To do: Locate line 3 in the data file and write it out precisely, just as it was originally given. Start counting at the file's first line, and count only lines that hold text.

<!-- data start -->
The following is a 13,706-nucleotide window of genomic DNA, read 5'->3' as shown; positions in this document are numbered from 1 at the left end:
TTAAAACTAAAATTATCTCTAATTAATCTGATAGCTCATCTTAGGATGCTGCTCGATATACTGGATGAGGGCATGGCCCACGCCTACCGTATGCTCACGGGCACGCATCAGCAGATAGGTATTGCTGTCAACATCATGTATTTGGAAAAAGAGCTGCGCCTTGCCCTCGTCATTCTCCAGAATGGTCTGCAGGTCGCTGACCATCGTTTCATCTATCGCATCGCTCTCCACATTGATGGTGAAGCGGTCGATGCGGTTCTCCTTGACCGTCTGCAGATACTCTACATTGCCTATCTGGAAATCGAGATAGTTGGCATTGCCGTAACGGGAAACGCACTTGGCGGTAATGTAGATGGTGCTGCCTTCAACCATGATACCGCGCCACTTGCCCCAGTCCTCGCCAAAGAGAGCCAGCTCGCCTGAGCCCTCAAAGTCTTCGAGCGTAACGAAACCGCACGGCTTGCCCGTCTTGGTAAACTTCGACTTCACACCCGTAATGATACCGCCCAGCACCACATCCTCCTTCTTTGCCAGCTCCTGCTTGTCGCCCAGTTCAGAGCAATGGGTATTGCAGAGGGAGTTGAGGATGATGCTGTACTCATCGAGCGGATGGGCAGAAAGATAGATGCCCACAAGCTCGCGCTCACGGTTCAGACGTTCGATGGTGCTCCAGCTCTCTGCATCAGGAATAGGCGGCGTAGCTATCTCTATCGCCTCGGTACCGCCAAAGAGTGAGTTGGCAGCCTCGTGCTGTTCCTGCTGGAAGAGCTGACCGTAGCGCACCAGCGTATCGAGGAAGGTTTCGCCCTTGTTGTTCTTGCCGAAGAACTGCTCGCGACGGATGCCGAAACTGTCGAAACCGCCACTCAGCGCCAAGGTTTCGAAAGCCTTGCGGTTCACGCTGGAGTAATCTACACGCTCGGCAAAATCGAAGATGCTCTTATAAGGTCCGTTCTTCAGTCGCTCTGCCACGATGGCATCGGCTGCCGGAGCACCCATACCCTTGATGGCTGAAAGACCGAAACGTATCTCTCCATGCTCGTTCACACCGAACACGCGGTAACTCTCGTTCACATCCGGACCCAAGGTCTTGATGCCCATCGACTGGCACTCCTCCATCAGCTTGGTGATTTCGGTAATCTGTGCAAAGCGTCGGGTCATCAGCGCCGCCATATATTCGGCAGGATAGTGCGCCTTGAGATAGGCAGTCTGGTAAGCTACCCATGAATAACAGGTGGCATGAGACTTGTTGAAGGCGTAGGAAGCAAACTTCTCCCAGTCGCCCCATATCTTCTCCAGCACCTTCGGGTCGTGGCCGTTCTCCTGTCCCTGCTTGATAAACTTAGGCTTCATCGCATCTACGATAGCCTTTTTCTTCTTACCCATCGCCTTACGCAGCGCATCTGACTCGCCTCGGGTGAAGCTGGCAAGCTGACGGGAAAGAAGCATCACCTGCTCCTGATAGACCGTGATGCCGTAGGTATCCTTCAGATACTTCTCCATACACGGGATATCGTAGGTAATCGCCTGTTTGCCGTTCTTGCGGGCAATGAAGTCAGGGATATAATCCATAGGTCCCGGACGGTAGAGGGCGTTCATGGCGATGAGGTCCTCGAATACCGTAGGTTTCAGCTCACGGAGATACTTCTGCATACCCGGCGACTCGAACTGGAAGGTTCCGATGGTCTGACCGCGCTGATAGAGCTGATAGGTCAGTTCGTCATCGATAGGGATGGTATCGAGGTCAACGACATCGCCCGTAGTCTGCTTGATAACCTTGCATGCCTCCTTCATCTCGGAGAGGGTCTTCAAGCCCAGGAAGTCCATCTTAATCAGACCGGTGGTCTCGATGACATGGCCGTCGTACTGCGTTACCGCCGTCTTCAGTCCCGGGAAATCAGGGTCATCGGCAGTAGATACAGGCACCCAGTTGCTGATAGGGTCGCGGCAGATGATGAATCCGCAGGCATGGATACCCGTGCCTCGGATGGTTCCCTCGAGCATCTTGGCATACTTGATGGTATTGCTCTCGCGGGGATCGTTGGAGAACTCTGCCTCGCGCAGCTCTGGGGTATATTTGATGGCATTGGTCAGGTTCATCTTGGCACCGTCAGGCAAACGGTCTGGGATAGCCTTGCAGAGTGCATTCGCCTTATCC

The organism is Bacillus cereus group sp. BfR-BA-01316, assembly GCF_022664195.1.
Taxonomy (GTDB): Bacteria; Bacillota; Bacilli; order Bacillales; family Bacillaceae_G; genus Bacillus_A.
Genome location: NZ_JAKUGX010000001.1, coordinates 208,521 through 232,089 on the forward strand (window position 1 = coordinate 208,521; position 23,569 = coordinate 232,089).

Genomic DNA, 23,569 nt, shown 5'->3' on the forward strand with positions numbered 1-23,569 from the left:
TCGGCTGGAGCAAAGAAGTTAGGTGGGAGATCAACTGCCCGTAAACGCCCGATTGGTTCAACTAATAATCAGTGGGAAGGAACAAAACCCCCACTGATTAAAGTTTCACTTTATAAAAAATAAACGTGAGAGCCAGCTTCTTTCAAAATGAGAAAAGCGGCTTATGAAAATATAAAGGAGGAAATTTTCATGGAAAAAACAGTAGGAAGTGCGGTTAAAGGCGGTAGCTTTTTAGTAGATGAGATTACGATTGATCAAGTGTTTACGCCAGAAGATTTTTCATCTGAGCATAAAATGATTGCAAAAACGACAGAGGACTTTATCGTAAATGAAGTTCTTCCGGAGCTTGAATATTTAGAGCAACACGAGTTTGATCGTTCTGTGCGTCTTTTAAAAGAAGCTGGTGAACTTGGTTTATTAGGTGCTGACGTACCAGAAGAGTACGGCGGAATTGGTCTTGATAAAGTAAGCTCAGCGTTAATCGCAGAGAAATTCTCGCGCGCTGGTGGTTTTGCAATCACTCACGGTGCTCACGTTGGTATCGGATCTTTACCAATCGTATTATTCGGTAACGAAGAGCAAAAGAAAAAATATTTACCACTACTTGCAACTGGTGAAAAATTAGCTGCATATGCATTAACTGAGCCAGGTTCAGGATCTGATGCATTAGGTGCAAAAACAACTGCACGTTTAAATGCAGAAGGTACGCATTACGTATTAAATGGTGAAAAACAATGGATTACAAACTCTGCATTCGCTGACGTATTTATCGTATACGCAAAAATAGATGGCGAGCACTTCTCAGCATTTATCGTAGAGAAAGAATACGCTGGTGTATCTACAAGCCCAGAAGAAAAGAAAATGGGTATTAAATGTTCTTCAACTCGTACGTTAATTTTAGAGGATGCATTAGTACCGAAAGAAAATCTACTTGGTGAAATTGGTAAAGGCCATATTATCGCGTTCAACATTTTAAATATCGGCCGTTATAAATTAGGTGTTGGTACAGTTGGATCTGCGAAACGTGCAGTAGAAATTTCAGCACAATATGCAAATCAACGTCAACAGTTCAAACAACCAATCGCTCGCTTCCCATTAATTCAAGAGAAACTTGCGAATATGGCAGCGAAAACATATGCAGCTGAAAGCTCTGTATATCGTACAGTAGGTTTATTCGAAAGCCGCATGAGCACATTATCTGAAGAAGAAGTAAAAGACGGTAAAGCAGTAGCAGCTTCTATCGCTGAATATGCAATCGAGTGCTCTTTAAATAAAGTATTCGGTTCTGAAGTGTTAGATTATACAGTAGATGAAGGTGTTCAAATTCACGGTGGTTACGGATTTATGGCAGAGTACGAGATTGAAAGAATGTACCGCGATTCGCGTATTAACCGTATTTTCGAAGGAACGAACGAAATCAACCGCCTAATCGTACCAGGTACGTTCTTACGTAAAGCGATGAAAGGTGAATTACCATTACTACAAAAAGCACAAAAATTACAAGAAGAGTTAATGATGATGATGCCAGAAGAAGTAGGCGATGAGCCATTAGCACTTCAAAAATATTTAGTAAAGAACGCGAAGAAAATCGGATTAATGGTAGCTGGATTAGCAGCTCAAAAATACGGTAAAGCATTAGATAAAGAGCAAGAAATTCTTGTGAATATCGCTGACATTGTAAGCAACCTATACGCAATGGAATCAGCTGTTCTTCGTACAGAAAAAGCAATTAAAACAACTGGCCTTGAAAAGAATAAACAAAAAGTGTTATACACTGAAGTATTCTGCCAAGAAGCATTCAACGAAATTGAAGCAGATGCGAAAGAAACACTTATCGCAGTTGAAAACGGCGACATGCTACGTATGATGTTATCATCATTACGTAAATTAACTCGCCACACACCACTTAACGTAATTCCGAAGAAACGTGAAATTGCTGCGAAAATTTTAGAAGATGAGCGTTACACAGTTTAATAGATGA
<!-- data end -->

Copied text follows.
The organism is Bacillus cereus group sp. BfR-BA-01316, assembly GCF_022664195.1.